But film criticism, at least meaning the elite cultural institution pioneered by Manny Farber, James Agee and Pauline Kael, had a nice 50- or 60-year run, and is now a thing of the past. My opinion about whether that's a good thing or a bad thing isn't interesting to anyone, least of all me. Writing about movies requires no particular expertise or training, and as we've learned over the past decade, any idiot with an Internet connection can and will do it. Will there continue to be a market for those who can do it better than others? Probably, ultimately, over the long haul. I don't know. It depends what you mean by "better."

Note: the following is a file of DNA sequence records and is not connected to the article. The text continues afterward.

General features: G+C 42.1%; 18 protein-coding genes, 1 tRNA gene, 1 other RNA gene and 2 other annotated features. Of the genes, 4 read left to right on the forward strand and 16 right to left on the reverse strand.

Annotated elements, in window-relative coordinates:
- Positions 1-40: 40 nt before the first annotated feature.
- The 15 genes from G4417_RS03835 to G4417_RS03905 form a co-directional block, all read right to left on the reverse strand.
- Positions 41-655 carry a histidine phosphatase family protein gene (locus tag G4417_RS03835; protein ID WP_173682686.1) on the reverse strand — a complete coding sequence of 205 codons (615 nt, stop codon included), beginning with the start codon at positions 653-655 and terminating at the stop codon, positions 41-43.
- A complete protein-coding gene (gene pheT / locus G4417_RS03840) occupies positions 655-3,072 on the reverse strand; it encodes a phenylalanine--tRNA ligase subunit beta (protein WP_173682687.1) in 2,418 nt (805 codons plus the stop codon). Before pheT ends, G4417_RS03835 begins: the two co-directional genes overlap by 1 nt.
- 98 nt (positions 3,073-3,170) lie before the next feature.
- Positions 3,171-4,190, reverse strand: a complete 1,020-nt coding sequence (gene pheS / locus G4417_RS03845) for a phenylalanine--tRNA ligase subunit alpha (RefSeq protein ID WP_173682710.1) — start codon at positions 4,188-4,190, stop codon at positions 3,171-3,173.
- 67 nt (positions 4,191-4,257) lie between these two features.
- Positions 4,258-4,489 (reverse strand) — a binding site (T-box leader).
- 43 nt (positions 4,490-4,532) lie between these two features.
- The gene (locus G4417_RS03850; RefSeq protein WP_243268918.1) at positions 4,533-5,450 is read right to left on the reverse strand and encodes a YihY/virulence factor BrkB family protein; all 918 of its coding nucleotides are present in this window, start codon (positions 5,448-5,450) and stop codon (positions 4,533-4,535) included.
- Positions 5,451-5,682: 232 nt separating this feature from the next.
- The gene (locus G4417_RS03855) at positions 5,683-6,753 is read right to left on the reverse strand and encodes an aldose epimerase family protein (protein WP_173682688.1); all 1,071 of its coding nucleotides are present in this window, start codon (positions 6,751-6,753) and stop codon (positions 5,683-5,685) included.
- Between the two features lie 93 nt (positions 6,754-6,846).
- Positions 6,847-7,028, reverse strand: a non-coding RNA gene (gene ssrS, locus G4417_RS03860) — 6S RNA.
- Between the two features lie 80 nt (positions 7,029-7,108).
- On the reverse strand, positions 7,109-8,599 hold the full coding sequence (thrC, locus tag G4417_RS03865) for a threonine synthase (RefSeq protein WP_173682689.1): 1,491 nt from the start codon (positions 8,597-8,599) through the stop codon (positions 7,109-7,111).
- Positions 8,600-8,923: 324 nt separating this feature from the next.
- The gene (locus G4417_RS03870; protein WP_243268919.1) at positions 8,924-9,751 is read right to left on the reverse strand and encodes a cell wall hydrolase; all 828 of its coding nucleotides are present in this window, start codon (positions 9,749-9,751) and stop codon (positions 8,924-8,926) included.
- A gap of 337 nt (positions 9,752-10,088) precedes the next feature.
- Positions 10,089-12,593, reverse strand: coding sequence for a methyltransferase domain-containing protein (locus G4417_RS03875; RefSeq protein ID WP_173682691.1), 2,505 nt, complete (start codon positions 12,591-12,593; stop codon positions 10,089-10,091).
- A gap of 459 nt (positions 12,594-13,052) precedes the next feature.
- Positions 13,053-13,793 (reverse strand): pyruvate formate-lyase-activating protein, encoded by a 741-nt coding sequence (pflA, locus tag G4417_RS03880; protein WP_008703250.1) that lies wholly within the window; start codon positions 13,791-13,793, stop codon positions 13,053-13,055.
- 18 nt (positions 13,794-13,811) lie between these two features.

At the very beginning of my writing career, I learned one thing: Film criticism is a kind of performance, an adjunct form of entertainment. If it isn't funny and lively and engaging, it isn't anything at all.
An engaging, thoughtful, and very caustic message from Salon's Andrew O'Hehir to his fellow critics.